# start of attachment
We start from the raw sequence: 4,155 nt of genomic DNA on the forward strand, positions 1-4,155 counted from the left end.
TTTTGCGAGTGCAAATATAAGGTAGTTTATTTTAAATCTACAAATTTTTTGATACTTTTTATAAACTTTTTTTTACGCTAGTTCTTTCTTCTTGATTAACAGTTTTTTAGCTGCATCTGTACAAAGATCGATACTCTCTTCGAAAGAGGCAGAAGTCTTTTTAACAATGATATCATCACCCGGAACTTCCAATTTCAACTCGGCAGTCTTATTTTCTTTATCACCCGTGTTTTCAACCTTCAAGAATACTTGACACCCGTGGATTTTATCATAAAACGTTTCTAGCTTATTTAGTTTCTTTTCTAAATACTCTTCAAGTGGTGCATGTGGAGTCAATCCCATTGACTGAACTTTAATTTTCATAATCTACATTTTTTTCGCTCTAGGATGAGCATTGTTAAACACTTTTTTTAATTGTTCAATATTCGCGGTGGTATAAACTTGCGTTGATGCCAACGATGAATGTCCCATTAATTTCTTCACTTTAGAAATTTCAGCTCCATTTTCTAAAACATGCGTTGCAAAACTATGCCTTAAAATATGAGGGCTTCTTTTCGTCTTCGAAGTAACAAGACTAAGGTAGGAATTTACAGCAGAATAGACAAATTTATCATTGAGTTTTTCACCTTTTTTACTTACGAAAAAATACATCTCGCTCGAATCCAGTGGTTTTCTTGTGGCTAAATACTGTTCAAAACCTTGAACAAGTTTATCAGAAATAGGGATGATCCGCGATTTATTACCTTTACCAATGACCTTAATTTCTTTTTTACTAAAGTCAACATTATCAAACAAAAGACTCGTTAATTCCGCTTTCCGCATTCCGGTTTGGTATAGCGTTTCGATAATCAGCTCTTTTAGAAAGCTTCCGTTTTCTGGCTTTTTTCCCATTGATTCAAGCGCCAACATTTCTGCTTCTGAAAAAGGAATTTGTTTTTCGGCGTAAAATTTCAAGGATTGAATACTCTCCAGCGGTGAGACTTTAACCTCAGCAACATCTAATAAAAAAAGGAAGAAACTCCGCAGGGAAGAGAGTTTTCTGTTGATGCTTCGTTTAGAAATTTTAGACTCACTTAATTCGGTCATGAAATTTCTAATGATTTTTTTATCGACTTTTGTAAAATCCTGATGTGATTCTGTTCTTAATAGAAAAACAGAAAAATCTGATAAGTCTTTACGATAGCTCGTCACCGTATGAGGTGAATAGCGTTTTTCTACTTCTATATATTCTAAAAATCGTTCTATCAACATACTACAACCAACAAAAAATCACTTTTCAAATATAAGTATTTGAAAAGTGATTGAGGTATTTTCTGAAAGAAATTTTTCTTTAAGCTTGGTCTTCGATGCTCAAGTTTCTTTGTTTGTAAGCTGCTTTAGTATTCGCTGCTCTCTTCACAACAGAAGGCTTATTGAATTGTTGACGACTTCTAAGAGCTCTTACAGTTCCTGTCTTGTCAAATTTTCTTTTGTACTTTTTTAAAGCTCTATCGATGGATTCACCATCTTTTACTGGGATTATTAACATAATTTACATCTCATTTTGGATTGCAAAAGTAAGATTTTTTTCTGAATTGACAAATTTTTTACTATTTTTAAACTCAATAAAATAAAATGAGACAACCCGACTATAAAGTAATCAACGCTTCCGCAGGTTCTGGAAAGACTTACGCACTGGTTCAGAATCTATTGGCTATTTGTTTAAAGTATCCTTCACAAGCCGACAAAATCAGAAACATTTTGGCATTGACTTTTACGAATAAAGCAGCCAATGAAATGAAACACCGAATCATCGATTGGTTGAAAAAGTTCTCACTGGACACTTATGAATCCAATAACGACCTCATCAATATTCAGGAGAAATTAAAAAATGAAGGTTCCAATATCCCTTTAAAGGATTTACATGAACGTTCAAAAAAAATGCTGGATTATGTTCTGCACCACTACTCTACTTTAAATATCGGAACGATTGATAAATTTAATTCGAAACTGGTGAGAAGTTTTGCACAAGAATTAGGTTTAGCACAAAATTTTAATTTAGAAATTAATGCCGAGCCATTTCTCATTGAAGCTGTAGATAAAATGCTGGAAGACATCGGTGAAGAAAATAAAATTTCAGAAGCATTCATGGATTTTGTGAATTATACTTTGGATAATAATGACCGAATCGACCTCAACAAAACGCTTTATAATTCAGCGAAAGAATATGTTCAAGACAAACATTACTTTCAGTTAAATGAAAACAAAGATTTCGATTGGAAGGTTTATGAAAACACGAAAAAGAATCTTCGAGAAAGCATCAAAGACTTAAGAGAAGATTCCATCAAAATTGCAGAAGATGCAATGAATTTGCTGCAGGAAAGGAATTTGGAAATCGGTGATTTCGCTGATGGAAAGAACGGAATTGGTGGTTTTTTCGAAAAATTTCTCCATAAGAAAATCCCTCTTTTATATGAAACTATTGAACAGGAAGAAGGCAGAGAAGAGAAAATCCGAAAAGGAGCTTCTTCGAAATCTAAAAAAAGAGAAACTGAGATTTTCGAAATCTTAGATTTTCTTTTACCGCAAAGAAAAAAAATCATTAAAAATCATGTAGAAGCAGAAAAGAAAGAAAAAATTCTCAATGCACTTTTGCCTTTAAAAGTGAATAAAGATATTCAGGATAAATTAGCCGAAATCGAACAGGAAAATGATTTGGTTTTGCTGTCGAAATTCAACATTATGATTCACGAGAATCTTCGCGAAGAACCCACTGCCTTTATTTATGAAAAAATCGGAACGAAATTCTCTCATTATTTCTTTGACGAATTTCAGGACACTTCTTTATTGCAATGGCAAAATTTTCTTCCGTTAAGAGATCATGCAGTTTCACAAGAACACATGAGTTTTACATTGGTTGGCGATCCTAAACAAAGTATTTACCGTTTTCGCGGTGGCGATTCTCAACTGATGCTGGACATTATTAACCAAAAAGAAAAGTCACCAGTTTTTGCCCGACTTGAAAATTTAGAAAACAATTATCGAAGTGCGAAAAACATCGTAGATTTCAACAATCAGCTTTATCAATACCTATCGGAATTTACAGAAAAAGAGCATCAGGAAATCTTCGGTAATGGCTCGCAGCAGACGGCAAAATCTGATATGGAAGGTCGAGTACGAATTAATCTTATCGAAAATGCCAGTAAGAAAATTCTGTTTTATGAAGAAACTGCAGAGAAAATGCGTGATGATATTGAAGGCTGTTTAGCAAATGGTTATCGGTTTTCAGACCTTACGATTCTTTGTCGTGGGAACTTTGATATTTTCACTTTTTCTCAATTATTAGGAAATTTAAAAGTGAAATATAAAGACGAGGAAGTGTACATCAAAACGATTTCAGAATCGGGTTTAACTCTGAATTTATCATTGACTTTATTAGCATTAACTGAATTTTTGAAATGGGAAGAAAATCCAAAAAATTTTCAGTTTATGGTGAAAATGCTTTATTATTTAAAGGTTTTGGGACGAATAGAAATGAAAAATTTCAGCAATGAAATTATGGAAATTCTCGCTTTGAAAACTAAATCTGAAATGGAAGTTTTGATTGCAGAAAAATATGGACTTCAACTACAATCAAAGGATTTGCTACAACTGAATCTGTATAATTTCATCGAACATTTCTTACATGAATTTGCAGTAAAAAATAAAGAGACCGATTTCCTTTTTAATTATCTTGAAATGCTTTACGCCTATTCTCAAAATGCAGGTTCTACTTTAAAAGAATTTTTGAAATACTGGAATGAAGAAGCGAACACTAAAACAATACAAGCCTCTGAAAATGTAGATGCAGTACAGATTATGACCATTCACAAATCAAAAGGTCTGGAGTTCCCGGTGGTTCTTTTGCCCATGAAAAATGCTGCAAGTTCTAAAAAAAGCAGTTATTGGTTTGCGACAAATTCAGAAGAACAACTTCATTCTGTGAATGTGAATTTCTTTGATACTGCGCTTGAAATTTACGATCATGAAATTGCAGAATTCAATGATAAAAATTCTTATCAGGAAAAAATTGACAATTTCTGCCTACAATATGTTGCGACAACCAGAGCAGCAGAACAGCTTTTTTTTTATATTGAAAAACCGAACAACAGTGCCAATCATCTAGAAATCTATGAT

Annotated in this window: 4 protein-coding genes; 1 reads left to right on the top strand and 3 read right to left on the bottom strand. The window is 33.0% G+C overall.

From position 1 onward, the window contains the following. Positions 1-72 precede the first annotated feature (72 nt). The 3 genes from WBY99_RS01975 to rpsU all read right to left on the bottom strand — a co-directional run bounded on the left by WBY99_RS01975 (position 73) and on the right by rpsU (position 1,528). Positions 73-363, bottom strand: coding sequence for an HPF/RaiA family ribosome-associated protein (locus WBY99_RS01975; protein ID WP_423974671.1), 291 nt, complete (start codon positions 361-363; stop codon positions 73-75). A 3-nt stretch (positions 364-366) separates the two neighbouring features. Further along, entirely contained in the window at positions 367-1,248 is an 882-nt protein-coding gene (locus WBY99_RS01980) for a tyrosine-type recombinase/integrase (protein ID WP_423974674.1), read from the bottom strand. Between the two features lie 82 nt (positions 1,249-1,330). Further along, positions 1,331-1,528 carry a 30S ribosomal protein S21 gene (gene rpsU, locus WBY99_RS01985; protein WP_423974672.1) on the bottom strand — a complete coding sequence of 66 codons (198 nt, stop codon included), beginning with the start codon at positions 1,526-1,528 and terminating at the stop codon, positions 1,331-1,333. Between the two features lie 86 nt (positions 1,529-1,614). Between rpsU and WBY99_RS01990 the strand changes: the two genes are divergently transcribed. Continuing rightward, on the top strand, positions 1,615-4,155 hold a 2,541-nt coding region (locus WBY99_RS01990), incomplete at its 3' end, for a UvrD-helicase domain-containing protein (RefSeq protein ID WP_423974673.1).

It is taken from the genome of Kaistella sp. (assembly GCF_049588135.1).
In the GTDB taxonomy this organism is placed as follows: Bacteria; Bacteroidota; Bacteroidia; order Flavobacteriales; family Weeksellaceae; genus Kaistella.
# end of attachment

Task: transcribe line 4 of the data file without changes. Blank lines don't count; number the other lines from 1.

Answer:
From position 1 onward, the window contains the following. Positions 1-72 precede the first annotated feature (72 nt). The 3 genes from WBY99_RS01975 to rpsU all read right to left on the bottom strand — a co-directional run bounded on the left by WBY99_RS01975 (position 73) and on the right by rpsU (position 1,528). Positions 73-363, bottom strand: coding sequence for an HPF/RaiA family ribosome-associated protein (locus WBY99_RS01975; protein ID WP_423974671.1), 291 nt, complete (start codon positions 361-363; stop codon positions 73-75). A 3-nt stretch (positions 364-366) separates the two neighbouring features. Further along, entirely contained in the window at positions 367-1,248 is an 882-nt protein-coding gene (locus WBY99_RS01980) for a tyrosine-type recombinase/integrase (protein ID WP_423974674.1), read from the bottom strand. Between the two features lie 82 nt (positions 1,249-1,330). Further along, positions 1,331-1,528 carry a 30S ribosomal protein S21 gene (gene rpsU, locus WBY99_RS01985; protein WP_423974672.1) on the bottom strand — a complete coding sequence of 66 codons (198 nt, stop codon included), beginning with the start codon at positions 1,526-1,528 and terminating at the stop codon, positions 1,331-1,333. Between the two features lie 86 nt (positions 1,529-1,614). Between rpsU and WBY99_RS01990 the strand changes: the two genes are divergently transcribed. Continuing rightward, on the top strand, positions 1,615-4,155 hold a 2,541-nt coding region (locus WBY99_RS01990), incomplete at its 3' end, for a UvrD-helicase domain-containing protein (RefSeq protein ID WP_423974673.1).